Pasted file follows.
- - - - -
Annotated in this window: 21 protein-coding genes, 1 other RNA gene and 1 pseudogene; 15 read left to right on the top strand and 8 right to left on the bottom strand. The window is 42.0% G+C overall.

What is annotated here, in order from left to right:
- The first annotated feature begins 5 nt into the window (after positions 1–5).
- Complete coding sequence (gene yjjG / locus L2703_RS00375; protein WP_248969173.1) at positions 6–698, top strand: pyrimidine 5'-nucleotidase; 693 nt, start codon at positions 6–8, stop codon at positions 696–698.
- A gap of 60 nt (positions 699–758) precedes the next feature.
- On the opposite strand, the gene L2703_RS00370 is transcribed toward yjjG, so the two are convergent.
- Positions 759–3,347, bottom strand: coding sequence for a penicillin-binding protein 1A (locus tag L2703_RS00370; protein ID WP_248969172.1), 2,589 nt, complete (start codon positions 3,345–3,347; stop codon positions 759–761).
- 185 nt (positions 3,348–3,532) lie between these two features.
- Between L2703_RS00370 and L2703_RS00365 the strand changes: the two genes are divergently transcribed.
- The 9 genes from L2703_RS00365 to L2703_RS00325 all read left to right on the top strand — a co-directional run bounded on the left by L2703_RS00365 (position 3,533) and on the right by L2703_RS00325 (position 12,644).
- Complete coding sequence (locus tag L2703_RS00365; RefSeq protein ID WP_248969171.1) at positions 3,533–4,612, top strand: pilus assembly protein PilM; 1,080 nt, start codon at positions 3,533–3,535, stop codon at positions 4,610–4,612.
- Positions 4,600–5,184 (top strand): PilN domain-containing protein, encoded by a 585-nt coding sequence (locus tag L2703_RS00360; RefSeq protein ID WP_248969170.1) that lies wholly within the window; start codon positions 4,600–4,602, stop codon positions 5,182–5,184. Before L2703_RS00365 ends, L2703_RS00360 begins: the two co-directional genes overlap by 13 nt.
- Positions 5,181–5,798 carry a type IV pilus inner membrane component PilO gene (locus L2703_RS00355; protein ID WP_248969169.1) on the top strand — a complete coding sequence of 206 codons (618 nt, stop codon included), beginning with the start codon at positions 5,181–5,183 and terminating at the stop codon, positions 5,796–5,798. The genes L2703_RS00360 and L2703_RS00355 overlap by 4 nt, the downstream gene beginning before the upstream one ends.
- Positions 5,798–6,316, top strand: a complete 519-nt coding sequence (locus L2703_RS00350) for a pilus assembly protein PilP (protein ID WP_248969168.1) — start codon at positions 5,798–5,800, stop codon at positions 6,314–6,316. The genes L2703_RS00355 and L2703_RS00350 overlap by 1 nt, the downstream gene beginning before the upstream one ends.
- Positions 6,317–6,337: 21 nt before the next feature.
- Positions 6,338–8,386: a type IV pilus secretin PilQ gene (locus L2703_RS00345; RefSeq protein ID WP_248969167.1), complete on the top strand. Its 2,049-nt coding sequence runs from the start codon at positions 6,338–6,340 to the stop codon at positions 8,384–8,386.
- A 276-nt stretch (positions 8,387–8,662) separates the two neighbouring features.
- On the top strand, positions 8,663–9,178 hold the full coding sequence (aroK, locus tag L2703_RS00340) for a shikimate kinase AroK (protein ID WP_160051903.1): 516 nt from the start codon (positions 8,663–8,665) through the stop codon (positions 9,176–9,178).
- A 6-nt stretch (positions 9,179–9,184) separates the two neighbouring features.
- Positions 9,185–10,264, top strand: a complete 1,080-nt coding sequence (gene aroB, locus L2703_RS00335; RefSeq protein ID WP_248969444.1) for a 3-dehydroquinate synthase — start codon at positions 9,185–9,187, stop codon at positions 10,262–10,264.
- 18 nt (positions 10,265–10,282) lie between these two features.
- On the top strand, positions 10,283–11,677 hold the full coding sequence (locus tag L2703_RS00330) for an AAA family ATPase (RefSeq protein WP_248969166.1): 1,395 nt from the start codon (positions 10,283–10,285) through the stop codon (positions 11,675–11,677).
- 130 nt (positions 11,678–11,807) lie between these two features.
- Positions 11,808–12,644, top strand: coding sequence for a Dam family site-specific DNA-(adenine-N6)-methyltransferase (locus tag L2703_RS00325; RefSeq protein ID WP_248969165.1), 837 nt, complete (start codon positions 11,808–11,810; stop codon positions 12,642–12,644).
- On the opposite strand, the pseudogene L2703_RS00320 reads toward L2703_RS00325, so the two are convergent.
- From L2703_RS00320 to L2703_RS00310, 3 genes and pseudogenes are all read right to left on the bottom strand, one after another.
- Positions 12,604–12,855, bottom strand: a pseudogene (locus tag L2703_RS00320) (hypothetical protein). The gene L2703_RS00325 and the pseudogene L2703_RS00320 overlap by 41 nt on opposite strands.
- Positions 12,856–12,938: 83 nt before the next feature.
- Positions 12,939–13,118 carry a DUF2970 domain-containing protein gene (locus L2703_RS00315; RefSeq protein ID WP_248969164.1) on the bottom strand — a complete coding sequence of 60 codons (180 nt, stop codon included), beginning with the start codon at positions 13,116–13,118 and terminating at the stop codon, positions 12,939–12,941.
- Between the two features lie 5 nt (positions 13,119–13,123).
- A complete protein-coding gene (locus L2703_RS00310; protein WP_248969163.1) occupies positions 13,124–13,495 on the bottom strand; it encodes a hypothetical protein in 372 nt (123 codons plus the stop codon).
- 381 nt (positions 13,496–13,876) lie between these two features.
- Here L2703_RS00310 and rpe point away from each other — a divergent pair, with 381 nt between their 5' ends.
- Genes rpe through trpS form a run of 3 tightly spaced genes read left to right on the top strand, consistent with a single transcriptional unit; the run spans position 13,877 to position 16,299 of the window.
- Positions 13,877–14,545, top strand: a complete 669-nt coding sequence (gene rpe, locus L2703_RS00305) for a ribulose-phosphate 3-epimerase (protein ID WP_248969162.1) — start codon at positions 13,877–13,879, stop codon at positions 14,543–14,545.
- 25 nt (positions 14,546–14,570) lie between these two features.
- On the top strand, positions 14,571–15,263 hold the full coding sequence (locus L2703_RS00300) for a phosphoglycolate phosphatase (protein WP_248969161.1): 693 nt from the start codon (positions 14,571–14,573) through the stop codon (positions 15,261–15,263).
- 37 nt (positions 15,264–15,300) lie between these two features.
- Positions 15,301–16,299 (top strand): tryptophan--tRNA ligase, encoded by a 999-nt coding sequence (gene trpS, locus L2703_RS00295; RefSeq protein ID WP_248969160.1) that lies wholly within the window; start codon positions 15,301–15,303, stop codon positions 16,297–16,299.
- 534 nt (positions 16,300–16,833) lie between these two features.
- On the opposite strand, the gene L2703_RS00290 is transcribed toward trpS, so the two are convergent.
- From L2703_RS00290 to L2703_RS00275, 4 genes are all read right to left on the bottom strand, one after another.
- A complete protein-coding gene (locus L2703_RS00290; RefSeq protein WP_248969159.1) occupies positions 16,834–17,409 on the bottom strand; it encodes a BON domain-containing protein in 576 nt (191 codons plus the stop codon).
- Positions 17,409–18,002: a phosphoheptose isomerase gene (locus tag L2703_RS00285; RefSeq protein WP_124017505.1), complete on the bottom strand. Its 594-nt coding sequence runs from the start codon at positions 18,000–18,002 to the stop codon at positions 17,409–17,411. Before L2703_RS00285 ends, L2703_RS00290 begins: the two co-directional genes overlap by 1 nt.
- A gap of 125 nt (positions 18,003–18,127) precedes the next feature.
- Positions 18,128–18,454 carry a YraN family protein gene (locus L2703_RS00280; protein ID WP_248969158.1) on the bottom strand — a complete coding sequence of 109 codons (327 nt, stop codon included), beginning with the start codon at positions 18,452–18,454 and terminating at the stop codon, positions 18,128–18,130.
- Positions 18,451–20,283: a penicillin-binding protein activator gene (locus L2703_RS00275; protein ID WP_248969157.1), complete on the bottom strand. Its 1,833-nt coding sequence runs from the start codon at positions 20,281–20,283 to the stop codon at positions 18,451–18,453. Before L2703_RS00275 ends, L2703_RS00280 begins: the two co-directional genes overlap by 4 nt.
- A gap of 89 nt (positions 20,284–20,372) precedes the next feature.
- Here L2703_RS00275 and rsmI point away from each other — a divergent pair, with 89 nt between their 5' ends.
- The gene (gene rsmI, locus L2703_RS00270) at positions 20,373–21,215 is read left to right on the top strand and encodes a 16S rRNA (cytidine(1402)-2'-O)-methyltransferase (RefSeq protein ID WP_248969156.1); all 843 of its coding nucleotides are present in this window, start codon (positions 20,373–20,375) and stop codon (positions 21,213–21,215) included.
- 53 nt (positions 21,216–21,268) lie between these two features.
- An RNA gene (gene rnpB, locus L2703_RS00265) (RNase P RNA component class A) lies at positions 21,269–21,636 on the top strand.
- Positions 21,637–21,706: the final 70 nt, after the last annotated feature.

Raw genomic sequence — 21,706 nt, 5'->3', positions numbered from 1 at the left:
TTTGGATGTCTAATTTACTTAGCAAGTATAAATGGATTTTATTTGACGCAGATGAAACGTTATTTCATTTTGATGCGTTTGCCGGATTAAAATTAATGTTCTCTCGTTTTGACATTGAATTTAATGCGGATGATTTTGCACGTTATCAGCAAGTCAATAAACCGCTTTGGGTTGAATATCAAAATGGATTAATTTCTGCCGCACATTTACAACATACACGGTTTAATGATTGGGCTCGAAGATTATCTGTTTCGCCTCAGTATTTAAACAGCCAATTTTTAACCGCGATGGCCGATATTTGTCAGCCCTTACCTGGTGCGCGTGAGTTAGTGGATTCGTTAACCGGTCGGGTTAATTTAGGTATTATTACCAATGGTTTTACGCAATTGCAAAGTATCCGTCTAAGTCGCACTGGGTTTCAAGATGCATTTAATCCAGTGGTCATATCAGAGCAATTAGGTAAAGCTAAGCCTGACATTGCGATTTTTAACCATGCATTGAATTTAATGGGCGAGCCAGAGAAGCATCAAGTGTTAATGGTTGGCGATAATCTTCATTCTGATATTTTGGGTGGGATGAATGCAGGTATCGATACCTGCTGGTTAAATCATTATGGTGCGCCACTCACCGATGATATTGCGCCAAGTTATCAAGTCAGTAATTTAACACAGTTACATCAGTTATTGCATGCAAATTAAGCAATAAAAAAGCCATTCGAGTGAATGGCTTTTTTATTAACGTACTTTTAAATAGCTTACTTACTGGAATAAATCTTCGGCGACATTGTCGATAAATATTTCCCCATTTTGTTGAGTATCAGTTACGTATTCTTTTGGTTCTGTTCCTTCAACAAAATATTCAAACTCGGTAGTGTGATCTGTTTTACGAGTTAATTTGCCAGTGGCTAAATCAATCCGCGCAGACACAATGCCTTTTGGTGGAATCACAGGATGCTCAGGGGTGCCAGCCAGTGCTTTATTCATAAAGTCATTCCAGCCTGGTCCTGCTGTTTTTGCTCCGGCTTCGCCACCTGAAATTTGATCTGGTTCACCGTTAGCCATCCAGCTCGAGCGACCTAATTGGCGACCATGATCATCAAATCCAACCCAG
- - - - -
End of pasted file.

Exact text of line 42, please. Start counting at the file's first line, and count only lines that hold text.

- From L2703_RS00290 to L2703_RS00275, 4 genes are all read right to left on the bottom strand, one after another.